_____ 12.   clear connections                                      10%
_____ 13.   language/vocabulary/grammar/repetition/other conventions under control--the paper
            should be clean                                        10%

FEEDBACK
What gave you the most trouble?



How did you solve the problem?



What are you proud of?


What does it do for the essay?


Any improvement--however minute--over your last essay.


Anything else I should know.
Analysis Sheet The Plague

1.     Is the nature of choice clearly defined? Look at whether the idea of choice is defined in
       terms of how it is used in The Plague as well as how the writer of the paper sees it and is
       using it in this paper.

2.     Is the nature of fate clearly defined? Look at whether the idea of choice is defined in
       terms of how it is used in The Plague as well as how the writer of the paper sees it and is
       using it in this paper.

3.     Are the two chosen characters clearly defined? Are they identified early on as who the
       writer will be talking about? Is the significance of and contrast/comparison between the
       two characters clearly defined?
Assignment One The Plague Critique Grid

This is a two-part critique, (A) and (B). It will be graded (10%), as will be your response to it
(15%); be precise. Do not say "good" or "bad" without saying WHY and HOW to make it better.

A) Analysis Sheet
Determine whether this essay has answered 1/2/3 clearly.
Analysis Sheet 1) WHY __________________________________________________________
______________________________________________________________________________
HOW _________________________________________________________________________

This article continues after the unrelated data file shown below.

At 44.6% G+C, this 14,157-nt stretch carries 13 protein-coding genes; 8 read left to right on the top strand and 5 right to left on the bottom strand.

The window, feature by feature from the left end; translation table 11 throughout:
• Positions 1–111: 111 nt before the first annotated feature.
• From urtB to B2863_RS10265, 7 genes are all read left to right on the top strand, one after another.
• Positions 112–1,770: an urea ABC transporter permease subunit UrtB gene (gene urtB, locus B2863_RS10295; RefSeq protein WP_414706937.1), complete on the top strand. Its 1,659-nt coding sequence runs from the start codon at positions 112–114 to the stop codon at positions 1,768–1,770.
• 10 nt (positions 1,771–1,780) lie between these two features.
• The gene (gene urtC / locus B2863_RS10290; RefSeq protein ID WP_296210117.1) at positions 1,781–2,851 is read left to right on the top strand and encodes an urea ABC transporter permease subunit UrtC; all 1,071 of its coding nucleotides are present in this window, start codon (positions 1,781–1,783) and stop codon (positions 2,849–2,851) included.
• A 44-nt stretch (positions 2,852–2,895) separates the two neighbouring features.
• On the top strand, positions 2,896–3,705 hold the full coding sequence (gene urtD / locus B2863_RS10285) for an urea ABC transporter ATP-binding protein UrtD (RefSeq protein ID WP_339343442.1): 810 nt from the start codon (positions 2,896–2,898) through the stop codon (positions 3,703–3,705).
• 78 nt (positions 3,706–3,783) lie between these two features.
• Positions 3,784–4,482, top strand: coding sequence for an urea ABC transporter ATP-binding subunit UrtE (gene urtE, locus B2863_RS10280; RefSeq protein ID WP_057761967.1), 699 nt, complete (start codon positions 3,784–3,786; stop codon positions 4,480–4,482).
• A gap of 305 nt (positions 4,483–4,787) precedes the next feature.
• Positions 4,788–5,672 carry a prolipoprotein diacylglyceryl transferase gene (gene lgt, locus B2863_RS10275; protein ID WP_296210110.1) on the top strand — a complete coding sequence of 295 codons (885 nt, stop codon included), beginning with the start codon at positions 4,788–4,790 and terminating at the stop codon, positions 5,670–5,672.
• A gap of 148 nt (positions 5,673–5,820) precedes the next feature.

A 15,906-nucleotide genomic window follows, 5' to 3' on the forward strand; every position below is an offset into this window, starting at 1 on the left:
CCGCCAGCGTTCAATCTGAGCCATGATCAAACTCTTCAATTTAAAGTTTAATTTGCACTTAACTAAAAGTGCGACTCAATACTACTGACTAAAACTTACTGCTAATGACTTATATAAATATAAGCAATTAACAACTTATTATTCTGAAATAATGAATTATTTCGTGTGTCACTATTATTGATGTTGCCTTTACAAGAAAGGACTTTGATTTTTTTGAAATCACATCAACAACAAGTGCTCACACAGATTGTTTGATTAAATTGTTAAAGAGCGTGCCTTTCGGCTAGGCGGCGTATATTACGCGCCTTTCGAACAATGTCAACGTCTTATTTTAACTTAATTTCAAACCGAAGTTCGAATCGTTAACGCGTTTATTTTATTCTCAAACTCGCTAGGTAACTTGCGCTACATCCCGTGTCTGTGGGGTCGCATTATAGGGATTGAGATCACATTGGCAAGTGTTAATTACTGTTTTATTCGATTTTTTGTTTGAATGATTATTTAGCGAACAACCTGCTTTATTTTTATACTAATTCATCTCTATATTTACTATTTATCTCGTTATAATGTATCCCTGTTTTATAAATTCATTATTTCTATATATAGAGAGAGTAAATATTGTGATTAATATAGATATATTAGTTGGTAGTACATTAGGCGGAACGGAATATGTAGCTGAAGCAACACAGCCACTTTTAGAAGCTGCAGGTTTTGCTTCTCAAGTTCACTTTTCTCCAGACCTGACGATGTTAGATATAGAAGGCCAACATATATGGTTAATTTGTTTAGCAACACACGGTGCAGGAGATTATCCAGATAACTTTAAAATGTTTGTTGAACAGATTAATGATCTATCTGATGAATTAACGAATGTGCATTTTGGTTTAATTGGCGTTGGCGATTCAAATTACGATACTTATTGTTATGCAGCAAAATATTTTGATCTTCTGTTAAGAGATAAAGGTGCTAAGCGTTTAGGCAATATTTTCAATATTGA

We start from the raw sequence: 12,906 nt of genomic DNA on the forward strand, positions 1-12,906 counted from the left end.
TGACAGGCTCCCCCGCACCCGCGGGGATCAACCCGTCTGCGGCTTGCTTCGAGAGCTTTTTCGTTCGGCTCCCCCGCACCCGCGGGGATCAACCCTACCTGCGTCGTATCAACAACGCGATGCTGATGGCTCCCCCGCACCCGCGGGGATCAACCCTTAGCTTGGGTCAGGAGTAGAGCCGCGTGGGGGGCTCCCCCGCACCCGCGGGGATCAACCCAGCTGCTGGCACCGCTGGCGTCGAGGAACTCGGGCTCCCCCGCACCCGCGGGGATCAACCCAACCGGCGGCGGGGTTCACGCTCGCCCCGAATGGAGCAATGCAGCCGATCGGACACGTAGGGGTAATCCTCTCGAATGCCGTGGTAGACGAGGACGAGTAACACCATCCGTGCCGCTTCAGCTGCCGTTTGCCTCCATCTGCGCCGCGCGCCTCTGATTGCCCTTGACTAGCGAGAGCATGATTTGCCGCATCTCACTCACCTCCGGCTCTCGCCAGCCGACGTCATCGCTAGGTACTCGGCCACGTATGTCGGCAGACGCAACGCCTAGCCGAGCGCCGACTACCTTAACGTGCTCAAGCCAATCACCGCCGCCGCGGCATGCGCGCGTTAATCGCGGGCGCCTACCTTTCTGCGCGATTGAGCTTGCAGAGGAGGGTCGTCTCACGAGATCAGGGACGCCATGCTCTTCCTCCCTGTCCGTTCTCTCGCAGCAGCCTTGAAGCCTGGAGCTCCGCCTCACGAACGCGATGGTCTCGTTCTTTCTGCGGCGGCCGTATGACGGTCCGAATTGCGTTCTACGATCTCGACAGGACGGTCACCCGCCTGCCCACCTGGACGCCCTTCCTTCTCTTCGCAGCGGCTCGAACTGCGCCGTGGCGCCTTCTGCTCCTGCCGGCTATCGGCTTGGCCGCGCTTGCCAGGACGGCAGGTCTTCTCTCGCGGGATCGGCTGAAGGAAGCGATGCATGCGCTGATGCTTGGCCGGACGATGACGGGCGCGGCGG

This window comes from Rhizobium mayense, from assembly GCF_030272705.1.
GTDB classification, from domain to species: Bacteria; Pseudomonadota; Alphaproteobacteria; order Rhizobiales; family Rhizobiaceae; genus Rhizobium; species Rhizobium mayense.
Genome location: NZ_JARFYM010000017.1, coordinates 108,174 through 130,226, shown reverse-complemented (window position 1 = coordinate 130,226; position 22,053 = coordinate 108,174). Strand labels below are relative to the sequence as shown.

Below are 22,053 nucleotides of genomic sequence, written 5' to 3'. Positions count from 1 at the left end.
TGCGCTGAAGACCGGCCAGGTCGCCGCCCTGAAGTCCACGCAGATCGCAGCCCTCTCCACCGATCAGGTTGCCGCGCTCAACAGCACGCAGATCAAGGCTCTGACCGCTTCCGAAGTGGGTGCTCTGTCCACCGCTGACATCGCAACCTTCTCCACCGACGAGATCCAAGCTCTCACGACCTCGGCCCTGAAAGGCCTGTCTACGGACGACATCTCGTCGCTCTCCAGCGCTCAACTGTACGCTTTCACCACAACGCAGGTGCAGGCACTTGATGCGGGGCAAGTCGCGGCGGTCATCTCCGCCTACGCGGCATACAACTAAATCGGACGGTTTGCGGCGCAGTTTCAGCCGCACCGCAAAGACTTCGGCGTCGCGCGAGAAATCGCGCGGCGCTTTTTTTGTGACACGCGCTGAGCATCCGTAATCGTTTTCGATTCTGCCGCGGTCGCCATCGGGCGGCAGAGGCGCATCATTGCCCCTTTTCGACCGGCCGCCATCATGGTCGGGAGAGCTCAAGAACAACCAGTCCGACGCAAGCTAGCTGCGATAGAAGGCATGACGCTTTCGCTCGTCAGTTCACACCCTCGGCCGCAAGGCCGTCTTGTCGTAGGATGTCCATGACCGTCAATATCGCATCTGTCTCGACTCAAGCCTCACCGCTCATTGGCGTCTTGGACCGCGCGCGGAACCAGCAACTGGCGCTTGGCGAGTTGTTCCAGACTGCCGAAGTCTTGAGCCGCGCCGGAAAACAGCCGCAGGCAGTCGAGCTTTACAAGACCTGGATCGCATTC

______________________________________________________________________________
What else could be helpful ________________________________________________________
______________________________________________________________________________

Analysis Sheet 2) WHY __________________________________________________________
______________________________________________________________________________
HOW _________________________________________________________________________
______________________________________________________________________________
What else could be helpful ________________________________________________________
______________________________________________________________________________


Analysis Sheet 3) WHY __________________________________________________________
______________________________________________________________________________
HOW _________________________________________________________________________
______________________________________________________________________________
What else could be helpful ________________________________________________________
______________________________________________________________________________

B) Focus on Introduction
Who is the intended audience? What words trigger us?
______________________________________________________________________________
______________________________________________________________________________
______________________________________________________________________________
______________________________________________________________________________


Relationship between essay and reader? Anything unclear?
______________________________________________________________________________
______________________________________________________________________________
______________________________________________________________________________
______________________________________________________________________________

COHERENCE

a) Looking for a purpose:
Do a topics/predicate chart of the essay's first page only. Look for flow: going from old to new.
Circle topics
Scan page from circle to circle--consistent or not? _______________
why yes or no? ________________________________________________________________
______________________________________________________________________________